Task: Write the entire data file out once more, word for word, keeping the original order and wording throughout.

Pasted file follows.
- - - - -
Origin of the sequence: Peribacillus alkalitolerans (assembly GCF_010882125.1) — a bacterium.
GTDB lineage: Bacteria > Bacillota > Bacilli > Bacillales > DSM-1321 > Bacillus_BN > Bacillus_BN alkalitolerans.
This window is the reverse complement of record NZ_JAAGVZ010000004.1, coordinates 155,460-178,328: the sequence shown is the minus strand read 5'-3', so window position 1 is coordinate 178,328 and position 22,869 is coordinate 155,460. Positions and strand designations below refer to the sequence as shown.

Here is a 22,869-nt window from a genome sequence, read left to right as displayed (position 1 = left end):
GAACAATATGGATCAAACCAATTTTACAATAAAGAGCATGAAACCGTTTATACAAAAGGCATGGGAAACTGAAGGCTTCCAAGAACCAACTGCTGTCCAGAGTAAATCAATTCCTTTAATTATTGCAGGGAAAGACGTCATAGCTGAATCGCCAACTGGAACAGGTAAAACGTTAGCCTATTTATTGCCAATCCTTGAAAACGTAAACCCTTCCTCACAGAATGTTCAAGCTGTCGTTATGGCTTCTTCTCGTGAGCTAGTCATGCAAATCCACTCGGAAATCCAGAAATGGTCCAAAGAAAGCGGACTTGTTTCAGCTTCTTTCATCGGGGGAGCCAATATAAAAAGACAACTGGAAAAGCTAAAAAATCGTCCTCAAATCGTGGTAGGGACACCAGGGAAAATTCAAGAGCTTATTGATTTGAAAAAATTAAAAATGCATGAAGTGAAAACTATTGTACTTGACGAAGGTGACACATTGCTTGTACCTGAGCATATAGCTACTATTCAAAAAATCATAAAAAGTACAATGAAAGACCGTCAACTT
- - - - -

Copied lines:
Origin of the sequence: Peribacillus alkalitolerans (assembly GCF_010882125.1) — a bacterium.
GTDB lineage: Bacteria > Bacillota > Bacilli > Bacillales > DSM-1321 > Bacillus_BN > Bacillus_BN alkalitolerans.
This window is the reverse complement of record NZ_JAAGVZ010000004.1, coordinates 155,460-178,328: the sequence shown is the minus strand read 5'-3', so window position 1 is coordinate 178,328 and position 22,869 is coordinate 155,460. Positions and strand designations below refer to the sequence as shown.

Here is a 22,869-nt window from a genome sequence, read left to right as displayed (position 1 = left end):
GAACAATATGGATCAAACCAATTTTACAATAAAGAGCATGAAACCGTTTATACAAAAGGCATGGGAAACTGAAGGCTTCCAAGAACCAACTGCTGTCCAGAGTAAATCAATTCCTTTAATTATTGCAGGGAAAGACGTCATAGCTGAATCGCCAACTGGAACAGGTAAAACGTTAGCCTATTTATTGCCAATCCTTGAAAACGTAAACCCTTCCTCACAGAATGTTCAAGCTGTCGTTATGGCTTCTTCTCGTGAGCTAGTCATGCAAATCCACTCGGAAATCCAGAAATGGTCCAAAGAAAGCGGACTTGTTTCAGCTTCTTTCATCGGGGGAGCCAATATAAAAAGACAACTGGAAAAGCTAAAAAATCGTCCTCAAATCGTGGTAGGGACACCAGGGAAAATTCAAGAGCTTATTGATTTGAAAAAATTAAAAATGCATGAAGTGAAAACTATTGTACTTGACGAAGGTGACACATTGCTTGTACCTGAGCATATAGCTACTATTCAAAAAATCATAAAAAGTACAATGAAAGACCGTCAACTT